We consider compact convex hypersurfaces contracting by functions of their curvature. Under the mean curvature flow, uniformly convex smooth initial hypersurfaces evolve to remain smooth and uniformly convex, and contract to points after finite time. The same holds if the initial data is only weakly convex or non-smooth, and the limiting shape at the final time is spherical. We provide a surprisingly large family of flows for which such results fail, by a variety of mechanisms: Uniformly convex hypersurfaces may become non-convex, and smooth ones may develop curvature singularities; even where this does not occur, non-uniformly convex regions and singular parts in the initial hypersurface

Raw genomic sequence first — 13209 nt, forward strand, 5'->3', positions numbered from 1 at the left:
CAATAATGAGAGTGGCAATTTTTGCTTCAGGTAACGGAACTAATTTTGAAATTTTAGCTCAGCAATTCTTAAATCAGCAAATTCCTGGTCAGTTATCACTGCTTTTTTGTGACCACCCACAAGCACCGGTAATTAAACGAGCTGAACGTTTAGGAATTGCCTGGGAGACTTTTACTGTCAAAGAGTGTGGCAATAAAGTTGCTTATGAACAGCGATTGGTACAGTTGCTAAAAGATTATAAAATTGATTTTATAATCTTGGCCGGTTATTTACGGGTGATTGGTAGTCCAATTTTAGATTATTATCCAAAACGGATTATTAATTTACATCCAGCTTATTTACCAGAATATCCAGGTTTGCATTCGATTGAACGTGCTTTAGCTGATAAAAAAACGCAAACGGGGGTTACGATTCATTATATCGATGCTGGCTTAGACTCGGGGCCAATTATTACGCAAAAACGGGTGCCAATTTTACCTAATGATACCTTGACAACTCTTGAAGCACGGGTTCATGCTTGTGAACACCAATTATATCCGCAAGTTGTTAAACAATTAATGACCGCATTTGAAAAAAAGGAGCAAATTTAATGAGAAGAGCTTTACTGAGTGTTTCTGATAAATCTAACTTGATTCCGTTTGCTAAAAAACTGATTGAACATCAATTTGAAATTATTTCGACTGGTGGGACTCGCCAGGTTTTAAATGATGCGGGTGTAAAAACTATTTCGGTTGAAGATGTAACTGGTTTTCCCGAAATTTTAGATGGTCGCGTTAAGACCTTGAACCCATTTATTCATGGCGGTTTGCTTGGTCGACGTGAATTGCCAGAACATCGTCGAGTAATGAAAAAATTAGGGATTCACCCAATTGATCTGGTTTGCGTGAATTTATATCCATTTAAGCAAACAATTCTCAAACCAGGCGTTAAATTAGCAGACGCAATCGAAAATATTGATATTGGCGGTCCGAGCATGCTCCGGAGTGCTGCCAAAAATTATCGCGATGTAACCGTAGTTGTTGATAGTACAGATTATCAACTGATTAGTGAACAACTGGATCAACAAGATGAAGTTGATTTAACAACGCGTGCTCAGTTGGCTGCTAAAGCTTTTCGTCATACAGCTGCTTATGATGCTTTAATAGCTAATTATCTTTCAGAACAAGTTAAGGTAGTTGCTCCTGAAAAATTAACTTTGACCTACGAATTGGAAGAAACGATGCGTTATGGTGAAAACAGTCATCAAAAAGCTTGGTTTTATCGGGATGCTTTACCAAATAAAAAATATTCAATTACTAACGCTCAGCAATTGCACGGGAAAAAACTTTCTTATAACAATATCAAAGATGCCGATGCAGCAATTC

may persist, including flat sides, ridges of infinite curvature, or ‘cylindrical’ regions where some of the
principal curvatures vanish; such cylindrical regions may persist even if the speed is positive, and in
such cases the hypersurface may even collapse to a line segment or higher-dimensional disc rather than
to a point. We provide sufficient conditions for these various disasters to occur, and by avoiding these
arrive at a class of flows for which arbitrary weakly convex initial hypersurfaces immediately become
smooth and uniformly convex and contract to points.